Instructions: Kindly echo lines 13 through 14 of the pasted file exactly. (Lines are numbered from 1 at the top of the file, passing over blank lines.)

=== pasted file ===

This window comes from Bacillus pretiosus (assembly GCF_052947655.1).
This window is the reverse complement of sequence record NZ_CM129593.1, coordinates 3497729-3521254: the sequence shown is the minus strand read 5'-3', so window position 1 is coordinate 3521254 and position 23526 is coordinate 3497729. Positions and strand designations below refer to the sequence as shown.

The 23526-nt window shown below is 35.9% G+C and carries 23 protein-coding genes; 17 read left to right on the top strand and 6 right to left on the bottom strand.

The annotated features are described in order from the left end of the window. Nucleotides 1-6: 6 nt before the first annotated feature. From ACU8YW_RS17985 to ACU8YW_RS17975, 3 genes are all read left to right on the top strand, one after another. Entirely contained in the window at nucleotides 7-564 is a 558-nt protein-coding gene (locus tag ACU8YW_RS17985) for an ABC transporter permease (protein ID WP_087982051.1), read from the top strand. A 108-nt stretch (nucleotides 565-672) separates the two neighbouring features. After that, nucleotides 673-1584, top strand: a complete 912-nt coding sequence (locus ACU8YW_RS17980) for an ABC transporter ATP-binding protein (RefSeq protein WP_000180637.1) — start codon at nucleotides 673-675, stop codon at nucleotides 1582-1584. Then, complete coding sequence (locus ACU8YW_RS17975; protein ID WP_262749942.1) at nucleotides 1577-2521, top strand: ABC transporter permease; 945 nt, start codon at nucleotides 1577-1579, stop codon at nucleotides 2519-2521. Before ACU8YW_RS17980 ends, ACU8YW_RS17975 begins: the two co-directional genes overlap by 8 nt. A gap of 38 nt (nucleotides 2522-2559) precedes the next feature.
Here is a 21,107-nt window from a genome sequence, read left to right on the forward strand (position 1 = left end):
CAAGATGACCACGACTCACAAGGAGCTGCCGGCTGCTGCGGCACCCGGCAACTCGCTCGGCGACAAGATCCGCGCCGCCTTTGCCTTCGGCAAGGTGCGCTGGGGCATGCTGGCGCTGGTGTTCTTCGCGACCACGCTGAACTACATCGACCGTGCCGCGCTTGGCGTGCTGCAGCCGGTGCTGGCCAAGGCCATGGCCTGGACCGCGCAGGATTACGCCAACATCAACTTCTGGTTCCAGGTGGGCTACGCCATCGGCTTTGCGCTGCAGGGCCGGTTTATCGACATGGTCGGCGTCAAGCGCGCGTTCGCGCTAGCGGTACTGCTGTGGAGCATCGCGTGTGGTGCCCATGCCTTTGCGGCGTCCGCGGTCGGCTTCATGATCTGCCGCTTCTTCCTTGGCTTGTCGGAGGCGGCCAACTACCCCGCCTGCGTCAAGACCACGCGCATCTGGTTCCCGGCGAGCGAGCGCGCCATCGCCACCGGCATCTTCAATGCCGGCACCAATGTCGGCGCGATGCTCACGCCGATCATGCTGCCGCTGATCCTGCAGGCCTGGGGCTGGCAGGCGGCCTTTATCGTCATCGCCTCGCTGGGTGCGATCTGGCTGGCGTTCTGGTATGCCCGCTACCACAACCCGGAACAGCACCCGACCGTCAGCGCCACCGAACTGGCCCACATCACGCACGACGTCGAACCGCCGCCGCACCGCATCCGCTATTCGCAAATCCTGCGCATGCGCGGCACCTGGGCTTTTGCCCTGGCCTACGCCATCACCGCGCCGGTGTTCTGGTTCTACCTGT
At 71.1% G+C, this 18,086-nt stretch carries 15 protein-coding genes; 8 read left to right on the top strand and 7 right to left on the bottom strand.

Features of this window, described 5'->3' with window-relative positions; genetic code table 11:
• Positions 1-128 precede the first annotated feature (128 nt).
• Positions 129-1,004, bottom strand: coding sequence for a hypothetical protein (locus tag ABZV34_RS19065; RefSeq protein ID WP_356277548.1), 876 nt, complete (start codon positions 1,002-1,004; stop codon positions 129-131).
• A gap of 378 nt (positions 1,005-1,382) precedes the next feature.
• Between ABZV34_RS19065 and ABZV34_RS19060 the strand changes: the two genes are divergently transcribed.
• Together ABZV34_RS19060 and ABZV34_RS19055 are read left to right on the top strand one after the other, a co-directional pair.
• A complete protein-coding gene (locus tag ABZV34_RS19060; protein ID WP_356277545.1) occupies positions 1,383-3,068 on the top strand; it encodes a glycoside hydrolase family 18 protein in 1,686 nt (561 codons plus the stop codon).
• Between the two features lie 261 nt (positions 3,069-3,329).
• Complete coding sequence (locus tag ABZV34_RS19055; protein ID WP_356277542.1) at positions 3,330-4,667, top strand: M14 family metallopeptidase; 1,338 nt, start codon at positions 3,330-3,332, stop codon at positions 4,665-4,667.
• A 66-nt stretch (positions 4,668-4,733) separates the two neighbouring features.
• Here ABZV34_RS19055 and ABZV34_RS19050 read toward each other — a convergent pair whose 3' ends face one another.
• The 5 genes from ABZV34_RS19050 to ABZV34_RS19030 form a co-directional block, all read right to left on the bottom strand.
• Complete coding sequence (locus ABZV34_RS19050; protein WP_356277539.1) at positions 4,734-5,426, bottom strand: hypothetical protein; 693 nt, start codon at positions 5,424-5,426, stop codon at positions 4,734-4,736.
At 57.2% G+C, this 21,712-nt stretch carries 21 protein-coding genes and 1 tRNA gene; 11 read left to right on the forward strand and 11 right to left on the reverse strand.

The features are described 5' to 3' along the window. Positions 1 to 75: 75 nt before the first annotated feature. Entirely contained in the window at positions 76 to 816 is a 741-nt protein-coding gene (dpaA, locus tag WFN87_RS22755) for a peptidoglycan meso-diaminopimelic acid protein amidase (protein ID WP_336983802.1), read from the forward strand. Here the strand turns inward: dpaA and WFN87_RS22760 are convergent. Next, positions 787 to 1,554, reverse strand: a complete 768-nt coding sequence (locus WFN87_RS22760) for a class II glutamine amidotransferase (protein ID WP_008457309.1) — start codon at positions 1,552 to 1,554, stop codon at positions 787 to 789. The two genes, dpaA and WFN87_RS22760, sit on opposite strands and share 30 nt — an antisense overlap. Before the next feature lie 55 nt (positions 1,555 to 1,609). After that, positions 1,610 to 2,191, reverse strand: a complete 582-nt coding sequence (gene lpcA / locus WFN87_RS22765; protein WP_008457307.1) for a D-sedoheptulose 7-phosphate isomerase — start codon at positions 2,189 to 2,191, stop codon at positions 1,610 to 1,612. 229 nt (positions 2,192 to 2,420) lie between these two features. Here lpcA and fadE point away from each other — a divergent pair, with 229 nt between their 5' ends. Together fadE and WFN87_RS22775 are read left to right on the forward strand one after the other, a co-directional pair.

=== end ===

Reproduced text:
• Together ABZV34_RS19060 and ABZV34_RS19055 are read left to right on the top strand one after the other, a co-directional pair.
• A complete protein-coding gene (locus tag ABZV34_RS19060; protein ID WP_356277545.1) occupies positions 1,383-3,068 on the top strand; it encodes a glycoside hydrolase family 18 protein in 1,686 nt (561 codons plus the stop codon).